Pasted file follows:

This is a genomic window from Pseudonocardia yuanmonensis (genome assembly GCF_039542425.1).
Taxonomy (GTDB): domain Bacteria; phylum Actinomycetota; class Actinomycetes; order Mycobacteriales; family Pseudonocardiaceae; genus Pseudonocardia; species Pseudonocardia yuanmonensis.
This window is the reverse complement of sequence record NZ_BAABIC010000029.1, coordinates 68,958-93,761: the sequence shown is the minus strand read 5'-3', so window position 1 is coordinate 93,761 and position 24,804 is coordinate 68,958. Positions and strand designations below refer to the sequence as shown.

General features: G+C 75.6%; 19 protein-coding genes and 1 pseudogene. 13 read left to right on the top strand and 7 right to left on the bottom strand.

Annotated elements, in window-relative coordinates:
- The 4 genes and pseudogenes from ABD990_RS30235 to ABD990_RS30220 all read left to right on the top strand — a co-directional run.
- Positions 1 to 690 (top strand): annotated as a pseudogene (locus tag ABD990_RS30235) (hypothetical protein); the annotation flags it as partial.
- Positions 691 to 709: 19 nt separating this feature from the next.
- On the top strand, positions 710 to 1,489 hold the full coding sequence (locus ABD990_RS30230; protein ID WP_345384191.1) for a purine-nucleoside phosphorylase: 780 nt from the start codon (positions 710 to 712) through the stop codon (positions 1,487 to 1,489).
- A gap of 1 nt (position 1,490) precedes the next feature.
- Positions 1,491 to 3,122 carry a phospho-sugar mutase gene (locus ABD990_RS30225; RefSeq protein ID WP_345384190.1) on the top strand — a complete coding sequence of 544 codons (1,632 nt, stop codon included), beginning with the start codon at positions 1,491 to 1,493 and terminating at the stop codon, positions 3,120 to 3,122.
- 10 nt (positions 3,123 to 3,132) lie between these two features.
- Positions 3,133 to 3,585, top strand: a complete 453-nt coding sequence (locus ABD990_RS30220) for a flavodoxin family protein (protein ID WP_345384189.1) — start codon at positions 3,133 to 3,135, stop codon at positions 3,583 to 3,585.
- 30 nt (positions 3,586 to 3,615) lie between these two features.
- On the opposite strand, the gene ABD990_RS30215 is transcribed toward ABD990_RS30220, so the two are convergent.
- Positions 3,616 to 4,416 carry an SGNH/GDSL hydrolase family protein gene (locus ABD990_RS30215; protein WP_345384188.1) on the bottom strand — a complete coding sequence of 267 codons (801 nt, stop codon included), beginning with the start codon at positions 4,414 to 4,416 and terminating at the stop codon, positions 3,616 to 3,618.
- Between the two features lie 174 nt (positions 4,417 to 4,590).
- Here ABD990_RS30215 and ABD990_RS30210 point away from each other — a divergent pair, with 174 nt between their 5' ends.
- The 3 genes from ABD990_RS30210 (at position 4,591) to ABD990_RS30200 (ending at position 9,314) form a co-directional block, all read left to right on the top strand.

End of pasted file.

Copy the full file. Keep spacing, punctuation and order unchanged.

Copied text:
This is a genomic window from Pseudonocardia yuanmonensis (genome assembly GCF_039542425.1).
Taxonomy (GTDB): domain Bacteria; phylum Actinomycetota; class Actinomycetes; order Mycobacteriales; family Pseudonocardiaceae; genus Pseudonocardia; species Pseudonocardia yuanmonensis.
This window is the reverse complement of sequence record NZ_BAABIC010000029.1, coordinates 68,958-93,761: the sequence shown is the minus strand read 5'-3', so window position 1 is coordinate 93,761 and position 24,804 is coordinate 68,958. Positions and strand designations below refer to the sequence as shown.

General features: G+C 75.6%; 19 protein-coding genes and 1 pseudogene. 13 read left to right on the top strand and 7 right to left on the bottom strand.

Annotated elements, in window-relative coordinates:
- The 4 genes and pseudogenes from ABD990_RS30235 to ABD990_RS30220 all read left to right on the top strand — a co-directional run.
- Positions 1 to 690 (top strand): annotated as a pseudogene (locus tag ABD990_RS30235) (hypothetical protein); the annotation flags it as partial.
- Positions 691 to 709: 19 nt separating this feature from the next.
- On the top strand, positions 710 to 1,489 hold the full coding sequence (locus ABD990_RS30230; protein ID WP_345384191.1) for a purine-nucleoside phosphorylase: 780 nt from the start codon (positions 710 to 712) through the stop codon (positions 1,487 to 1,489).
- A gap of 1 nt (position 1,490) precedes the next feature.
- Positions 1,491 to 3,122 carry a phospho-sugar mutase gene (locus ABD990_RS30225; RefSeq protein ID WP_345384190.1) on the top strand — a complete coding sequence of 544 codons (1,632 nt, stop codon included), beginning with the start codon at positions 1,491 to 1,493 and terminating at the stop codon, positions 3,120 to 3,122.
- 10 nt (positions 3,123 to 3,132) lie between these two features.
- Positions 3,133 to 3,585, top strand: a complete 453-nt coding sequence (locus ABD990_RS30220) for a flavodoxin family protein (protein ID WP_345384189.1) — start codon at positions 3,133 to 3,135, stop codon at positions 3,583 to 3,585.
- 30 nt (positions 3,586 to 3,615) lie between these two features.
- On the opposite strand, the gene ABD990_RS30215 is transcribed toward ABD990_RS30220, so the two are convergent.
- Positions 3,616 to 4,416 carry an SGNH/GDSL hydrolase family protein gene (locus ABD990_RS30215; protein WP_345384188.1) on the bottom strand — a complete coding sequence of 267 codons (801 nt, stop codon included), beginning with the start codon at positions 4,414 to 4,416 and terminating at the stop codon, positions 3,616 to 3,618.
- Between the two features lie 174 nt (positions 4,417 to 4,590).
- Here ABD990_RS30215 and ABD990_RS30210 point away from each other — a divergent pair, with 174 nt between their 5' ends.
- The 3 genes from ABD990_RS30210 (at position 4,591) to ABD990_RS30200 (ending at position 9,314) form a co-directional block, all read left to right on the top strand.